Gerry Hebert


According to DOJ documents which were not provided to the federal court, Merced County didn’t have just one un-precleared change in the previous decade. It had multiple un-precleared changes, and the Department of Justice documents plainly recognize this fact. “In total, for the County, the cities, the school districts and all other jurisdictions that had conducted an election during the past ten years, our investigation resulted in the submission of a number of previously unprecleared changes,” the Justice Department memo to Assistant Attorney General Tom Perez states.

Hit the eject button, no bailout for Merced. At least that’s what the law says.

But it gets worse. Merced County was also ineligible for bailout because they settled a case involving the failure to submit over two hundred annexations for Section 5 preclearance through 2006 — including 29 that occurred in the decade prior to seeking bailout.  Seattle law school professor Joaquin Avila warned DOJ lawyers that Merced could not seek a bailout because of this settlement.  Remember, bailout isn’t available if a county has entered into a final judgment or settlement regarding Voting Rights Act violations, something Merced plainly did.

When it came time, however, to submit a consent decree to the federal court, the Justice Department conveniently failed to mention that Merced enforced dozens of un-precleared changes in the previous decade. The consent decree also makes no mention of the hundreds of un-precleared annexations which were enforced. In fact, the consent decree falsely states the contrary and states that no change was enforced without first obtaining preclearance. It falsely states that no consent decree or settlement was entered into, contrary to the settlement reached by Avila. (Read the false pleadings here at page 2 and 3.)

Simply, the three-judge federal panel was conned by DOJ, including Judge Thomas F. Hogan, Circuit Court Judge David Tatel, and Judge Amy Berman Jackson.

Merced County is but one small part of a wider dishonest DOJ strategy to save Section 5. At the center of the strategy is ignoring non-compliance with the bailout checklist all in the name of the bigger mission. The moral among us call this “the ends justifying the means.” They don’t yet teach this openly in most law schools.

The DOJ documents state: “In light of [the Texas utility case], legal analysis … is heavily skewed in favor of bailout. … Thus, subsequent to [the case], the Attorney General [Holder] has adopted an interpretation of the bailout provision of the Act that encourages bailout. Even an informal policy position concerning the application of the VRA is entitled to judicial deference.”

The DOJ documents brush off the annexation settlements in Merced by saying “an overly inclusive definition would unreasonably restrict bailout by a jurisdiction that acted immediately to correct a possibly voting rights problem once informed of the issue. There is no need to punish a political subdivision that acts in good faith, and a broad definition of [settlement] ‘agreement’ would deter improvements in voting procedures by jurisdictions that hope to bailout.”

Here you have bureaucrats substituting their judgment for the express will of Congress (more on who they are in a moment).  Naturally, this behavior comes as no surprise to anyone who has ever worked in the Justice Department Voting Section, as I document thoroughly in my book Injustice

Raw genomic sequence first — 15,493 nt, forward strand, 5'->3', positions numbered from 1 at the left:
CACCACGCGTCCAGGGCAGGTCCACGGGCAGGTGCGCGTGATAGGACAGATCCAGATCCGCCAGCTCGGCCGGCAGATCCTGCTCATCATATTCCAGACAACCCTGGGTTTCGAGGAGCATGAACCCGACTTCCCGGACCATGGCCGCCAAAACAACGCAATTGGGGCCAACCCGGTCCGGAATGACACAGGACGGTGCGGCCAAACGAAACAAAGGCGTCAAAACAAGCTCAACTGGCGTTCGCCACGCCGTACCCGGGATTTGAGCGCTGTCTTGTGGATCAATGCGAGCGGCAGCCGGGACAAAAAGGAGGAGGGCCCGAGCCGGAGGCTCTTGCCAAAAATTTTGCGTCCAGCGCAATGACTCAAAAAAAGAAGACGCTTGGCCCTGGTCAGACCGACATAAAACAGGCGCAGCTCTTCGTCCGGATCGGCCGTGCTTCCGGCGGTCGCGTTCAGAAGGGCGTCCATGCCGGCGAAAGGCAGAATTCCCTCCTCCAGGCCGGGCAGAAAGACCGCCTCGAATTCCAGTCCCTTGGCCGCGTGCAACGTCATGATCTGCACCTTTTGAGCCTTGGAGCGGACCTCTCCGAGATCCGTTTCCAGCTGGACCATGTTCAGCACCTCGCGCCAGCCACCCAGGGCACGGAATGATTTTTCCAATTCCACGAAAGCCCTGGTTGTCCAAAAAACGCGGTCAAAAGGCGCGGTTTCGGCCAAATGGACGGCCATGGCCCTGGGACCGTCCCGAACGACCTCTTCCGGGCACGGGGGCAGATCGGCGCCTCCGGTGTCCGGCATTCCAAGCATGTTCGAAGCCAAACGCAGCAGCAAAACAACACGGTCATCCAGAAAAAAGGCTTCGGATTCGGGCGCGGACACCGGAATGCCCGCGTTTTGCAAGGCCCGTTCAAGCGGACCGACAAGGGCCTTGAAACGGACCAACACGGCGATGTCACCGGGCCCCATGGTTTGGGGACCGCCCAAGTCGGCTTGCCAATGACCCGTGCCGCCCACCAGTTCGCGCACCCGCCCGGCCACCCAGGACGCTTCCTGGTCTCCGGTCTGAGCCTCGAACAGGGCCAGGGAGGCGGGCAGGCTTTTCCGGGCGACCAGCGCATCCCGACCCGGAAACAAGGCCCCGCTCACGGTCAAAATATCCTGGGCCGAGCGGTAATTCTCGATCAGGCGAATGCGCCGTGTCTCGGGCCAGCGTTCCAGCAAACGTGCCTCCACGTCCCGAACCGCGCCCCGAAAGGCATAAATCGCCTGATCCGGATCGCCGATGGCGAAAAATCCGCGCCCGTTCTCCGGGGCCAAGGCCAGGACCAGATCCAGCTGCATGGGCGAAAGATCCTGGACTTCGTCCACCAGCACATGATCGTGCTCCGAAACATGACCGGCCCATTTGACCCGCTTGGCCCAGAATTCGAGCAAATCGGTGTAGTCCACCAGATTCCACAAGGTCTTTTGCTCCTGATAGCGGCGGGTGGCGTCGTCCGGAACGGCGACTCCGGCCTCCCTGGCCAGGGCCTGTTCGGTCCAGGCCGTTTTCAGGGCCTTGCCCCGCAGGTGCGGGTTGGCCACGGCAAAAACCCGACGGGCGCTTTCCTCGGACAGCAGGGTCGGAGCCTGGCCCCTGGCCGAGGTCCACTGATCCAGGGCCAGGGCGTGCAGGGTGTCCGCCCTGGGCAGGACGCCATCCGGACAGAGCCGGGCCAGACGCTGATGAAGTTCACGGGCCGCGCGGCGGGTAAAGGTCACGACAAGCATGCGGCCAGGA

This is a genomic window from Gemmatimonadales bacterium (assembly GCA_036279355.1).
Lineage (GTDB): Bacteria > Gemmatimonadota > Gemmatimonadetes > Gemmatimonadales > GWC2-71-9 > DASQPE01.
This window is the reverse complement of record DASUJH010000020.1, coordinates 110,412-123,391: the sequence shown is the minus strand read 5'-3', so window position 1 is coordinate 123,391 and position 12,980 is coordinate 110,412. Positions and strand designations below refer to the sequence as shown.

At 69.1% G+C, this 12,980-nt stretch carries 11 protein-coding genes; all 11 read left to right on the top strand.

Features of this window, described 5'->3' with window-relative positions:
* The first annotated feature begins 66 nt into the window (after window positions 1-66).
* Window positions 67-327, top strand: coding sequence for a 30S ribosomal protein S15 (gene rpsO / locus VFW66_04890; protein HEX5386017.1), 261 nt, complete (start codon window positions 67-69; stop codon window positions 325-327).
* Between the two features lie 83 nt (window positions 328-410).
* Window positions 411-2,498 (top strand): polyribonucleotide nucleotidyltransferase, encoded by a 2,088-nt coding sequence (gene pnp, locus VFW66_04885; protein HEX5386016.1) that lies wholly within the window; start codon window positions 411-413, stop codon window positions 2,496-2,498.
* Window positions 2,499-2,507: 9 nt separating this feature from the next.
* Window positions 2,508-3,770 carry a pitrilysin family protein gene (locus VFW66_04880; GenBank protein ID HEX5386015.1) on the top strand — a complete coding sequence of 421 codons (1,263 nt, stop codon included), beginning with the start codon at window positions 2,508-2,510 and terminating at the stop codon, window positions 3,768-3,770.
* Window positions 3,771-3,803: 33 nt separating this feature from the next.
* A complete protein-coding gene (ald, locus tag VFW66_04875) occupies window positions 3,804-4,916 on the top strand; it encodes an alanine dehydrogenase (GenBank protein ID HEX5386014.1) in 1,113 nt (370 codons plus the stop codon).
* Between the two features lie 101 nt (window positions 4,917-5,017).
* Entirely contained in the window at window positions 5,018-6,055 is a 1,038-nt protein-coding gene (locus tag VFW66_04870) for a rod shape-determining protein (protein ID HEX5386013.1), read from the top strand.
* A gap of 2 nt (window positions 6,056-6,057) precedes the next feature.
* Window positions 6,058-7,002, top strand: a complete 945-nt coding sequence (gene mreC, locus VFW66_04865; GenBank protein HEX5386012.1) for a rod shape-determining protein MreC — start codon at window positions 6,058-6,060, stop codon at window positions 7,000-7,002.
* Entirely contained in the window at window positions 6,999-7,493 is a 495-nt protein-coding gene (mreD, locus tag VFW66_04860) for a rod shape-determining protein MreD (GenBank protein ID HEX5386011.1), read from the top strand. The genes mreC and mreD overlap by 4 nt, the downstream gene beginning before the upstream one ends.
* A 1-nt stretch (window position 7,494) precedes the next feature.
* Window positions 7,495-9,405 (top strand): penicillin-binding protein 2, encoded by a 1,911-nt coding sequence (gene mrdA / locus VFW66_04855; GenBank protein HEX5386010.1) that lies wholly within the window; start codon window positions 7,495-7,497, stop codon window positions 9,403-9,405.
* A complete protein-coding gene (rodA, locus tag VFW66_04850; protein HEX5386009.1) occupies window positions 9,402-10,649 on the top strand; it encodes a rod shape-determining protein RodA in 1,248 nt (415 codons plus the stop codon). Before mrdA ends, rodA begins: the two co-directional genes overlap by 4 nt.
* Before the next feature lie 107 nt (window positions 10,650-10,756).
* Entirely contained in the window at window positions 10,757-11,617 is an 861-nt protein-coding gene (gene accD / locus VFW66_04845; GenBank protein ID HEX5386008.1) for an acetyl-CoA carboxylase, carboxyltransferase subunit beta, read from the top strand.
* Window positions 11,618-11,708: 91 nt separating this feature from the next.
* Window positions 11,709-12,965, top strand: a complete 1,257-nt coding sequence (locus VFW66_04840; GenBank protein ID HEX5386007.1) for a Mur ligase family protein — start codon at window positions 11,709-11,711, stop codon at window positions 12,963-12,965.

But it gets worse.

More from the DOJ documents: “While the plain text of the statute would seem to disqualify [Merced County from bailout] … the permissive statutory interpretation regime required by [the Texas utility case in 2009], along with the Attorney General’s policy to encourage bailout, militates in favor of bailout where untimely submissions do not hide discriminatory intent or retrogressive effect.  Although the sum total of late submissions by Merced County is large, they are spread through dozens of jurisdictions that are individually responsible for Section 5 compliance.” (emphasis added)

Therefore, the law “does not bar bailout” for Merced. 

Notice how high-paid Justice Department lawyers ignore the law for a selfish ends — namely to convince the Supreme Court that bailout is really easy and should save the law.

Saving Section 5 will also save some of their own jobs. Approximately thirty government employees inside the Voting Section are employed through the continued existence of Section 5. The same office that is twisting the law to grant as many bailouts as possible before the Shelby case is argued is the same office that reviews thousands of Section 5 submissions in a year. 

On August 31, 2012, the con was completed when the federal court signed the consent decree allowing Merced County, California, to bail out. 

And who are the DOJ lawyers listed as presenting this consent decree to the federal court? 

Many of them will be familiar to PJ Media readers of the Every Single One series. All of them, except for Section Chief Chris Herren, are leftists hired by the Obama administration. You can read the biographies of Meredith Bell-Platts, Risa Berkower, Anna Baldwin, Michelle McLeod, and Daniel Freeman here.


Meredith Bell-Platts

New Hampshire, represented again by Gerald Hebert, last month filed a complaint seeking statewide bailout. Let’s hope the federal court hearing the New Hampshire bailout doesn’t get tricked like the Merced panel did. But unless a party intervenes in the New Hampshire case, it may be up to the Supreme Court to break up Holder’s con game.